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August 30, 2016

VW mulls future supplier strategy as German production resumes

Volkswagen says it is to review its sourcing strategy after confirming all six plants threatened with going to short-time working in Germany have now resumed production following a dispute with two of the automaker's suppliers.

Volkswagen says it is to review its sourcing strategy after confirming all six plants threatened with going to short-time working in Germany have now resumed production following a dispute with two of the automaker’s suppliers.

Sites at Emden, Zwickau, Kassel, Salzgitter and Braunschweig were affected by the component impasse, which could have seen around 28,000 Volkswagen staff placed on short-time employment, a status which would have triggered the financial involvement of the German Federal Employment Agency.

Eastern Horizon Group – parent of suppliers Automobilguss and CarTrim which provide seat components and differential housings – confined itself to noting to just-auto ‘agreement had been reached’ while Volkswagen remains tight-lipped as to any level of compensation made available to the German companies.

The issue attracted a warning from Germany’s  Association of Supply Chain Management, Procurement and Logistics (BME), which noted the dispute had potential for “substantial, subsequent effects” and citing an already difficult episode for the country’s car industry, already under scrutiny with Volkswagen’s emissions test procedures.

Speculation has also been raised as to any over-reliance on single-source suppliers and the chain’s vulnerability to stoppages, with Volkswagen confirming it is to review its strategy.

“We will be analysing our single- and multi-sourcing strategy to verify where it will make sense to source only from one or several suppliers,” a Volkswagen spokeswoman told just-auto from Wolfsburg, while also noting the automaker did not expect further component issues with companies affiliated to Germany’s Verband der Automobilindustrie (VDA).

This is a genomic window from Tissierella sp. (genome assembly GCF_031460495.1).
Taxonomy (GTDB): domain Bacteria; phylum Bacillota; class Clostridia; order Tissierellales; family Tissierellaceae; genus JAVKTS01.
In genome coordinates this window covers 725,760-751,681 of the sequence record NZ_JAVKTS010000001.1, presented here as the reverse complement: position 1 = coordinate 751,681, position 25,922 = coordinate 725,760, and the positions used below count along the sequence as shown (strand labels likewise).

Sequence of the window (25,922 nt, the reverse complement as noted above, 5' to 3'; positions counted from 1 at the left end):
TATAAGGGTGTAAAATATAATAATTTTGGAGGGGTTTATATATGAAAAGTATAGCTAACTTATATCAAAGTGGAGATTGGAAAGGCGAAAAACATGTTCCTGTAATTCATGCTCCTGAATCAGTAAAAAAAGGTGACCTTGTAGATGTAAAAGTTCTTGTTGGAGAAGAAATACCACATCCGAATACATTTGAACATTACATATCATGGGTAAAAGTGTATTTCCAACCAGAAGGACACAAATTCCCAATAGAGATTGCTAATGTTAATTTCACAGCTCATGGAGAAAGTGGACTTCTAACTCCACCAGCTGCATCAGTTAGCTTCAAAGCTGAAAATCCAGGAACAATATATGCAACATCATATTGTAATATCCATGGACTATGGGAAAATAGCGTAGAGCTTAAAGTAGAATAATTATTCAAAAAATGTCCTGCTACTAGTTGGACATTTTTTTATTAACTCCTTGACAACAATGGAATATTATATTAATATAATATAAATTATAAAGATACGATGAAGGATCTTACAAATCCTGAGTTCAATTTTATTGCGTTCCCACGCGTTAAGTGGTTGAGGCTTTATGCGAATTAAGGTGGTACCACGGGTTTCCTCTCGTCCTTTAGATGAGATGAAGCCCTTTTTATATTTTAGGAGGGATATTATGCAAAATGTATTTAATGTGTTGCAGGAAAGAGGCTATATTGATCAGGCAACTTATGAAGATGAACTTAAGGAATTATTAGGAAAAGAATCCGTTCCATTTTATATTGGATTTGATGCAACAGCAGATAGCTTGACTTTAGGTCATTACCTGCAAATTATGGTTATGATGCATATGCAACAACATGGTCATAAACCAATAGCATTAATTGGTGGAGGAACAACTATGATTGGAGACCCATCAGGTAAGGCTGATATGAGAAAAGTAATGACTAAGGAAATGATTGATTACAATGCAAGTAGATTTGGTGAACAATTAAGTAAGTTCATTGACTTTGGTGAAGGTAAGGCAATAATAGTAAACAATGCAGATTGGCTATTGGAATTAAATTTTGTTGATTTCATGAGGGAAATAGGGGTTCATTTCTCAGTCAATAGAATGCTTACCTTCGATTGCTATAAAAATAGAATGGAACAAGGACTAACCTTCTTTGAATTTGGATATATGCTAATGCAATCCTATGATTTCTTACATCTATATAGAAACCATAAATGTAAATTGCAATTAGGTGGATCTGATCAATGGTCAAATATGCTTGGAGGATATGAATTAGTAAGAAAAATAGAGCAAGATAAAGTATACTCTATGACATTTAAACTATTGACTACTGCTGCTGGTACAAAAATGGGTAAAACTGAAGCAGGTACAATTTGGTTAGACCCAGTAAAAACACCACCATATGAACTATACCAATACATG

“[Matthias] Müller said he does not expect similar problems with suppliers who are VDA members as they are relying on agreed terms and contracts,” added the spokeswoman, while declining to reveal any detail of the agreement reached with ES Automobilguss and CarTrim.

“In the tender process, all parties – OEMs and suppliers – must hold their own in competition and must rely on competitive prices. Price, though, is not the sole criterion for awarding a contact.

“Once the tendering process has been completed we decide where to award the contract on the basis of quality, innovation, delivery capability and cost.”

BME CEO, Christoph Feldmann added the Volkswagen situation showed the importance of “well-structured risk management” in purchasing, supply and logistics.

“The dispute of Volkswagen with two suppliers could become, after the exhaust gas affair, another big load test for the automobile industry in Germany,” he said.

Volkswagen also noted to just-auto comments by CFO, Frank Witter at the manufacturer’s half-year conference call, relating to financial plans for the diesel fallout.

“The increase in the provision for known risks relating to the worldwide diesel issue in the first half was EUR1.6bn (US$1.8bn),” said Witter.

“So that – the total diesel provision now amounts to EUR17.8bn.”

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